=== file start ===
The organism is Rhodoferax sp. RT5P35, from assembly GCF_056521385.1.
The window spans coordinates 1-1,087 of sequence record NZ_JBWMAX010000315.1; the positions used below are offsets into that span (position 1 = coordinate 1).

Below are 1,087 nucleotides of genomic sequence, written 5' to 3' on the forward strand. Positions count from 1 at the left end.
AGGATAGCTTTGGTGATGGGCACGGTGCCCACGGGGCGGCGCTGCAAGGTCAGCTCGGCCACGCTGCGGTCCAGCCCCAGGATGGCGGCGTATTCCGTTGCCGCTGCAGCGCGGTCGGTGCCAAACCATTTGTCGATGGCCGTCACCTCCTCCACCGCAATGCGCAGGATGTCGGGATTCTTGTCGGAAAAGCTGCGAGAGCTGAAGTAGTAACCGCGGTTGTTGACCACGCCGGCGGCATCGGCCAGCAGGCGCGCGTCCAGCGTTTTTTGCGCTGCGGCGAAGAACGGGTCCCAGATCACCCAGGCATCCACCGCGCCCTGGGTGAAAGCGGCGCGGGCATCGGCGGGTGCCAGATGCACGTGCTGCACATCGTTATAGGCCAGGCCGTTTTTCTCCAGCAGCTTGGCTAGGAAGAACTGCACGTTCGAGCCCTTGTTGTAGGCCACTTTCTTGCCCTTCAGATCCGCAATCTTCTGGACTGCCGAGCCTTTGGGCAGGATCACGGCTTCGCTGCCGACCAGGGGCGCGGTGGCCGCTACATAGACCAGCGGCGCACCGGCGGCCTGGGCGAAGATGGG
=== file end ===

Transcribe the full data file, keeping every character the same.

The organism is Rhodoferax sp. RT5P35, from assembly GCF_056521385.1.
The window spans coordinates 1-1,087 of sequence record NZ_JBWMAX010000315.1; the positions used below are offsets into that span (position 1 = coordinate 1).

Below are 1,087 nucleotides of genomic sequence, written 5' to 3' on the forward strand. Positions count from 1 at the left end.
AGGATAGCTTTGGTGATGGGCACGGTGCCCACGGGGCGGCGCTGCAAGGTCAGCTCGGCCACGCTGCGGTCCAGCCCCAGGATGGCGGCGTATTCCGTTGCCGCTGCAGCGCGGTCGGTGCCAAACCATTTGTCGATGGCCGTCACCTCCTCCACCGCAATGCGCAGGATGTCGGGATTCTTGTCGGAAAAGCTGCGAGAGCTGAAGTAGTAACCGCGGTTGTTGACCACGCCGGCGGCATCGGCCAGCAGGCGCGCGTCCAGCGTTTTTTGCGCTGCGGCGAAGAACGGGTCCCAGATCACCCAGGCATCCACCGCGCCCTGGGTGAAAGCGGCGCGGGCATCGGCGGGTGCCAGATGCACGTGCTGCACATCGTTATAGGCCAGGCCGTTTTTCTCCAGCAGCTTGGCTAGGAAGAACTGCACGTTCGAGCCCTTGTTGTAGGCCACTTTCTTGCCCTTCAGATCCGCAATCTTCTGGACTGCCGAGCCTTTGGGCAGGATCACGGCTTCGCTGCCGACCAGGGGCGCGGTGGCCGCTACATAGACCAGCGGCGCACCGGCGGCCTGGGCGAAGATGGG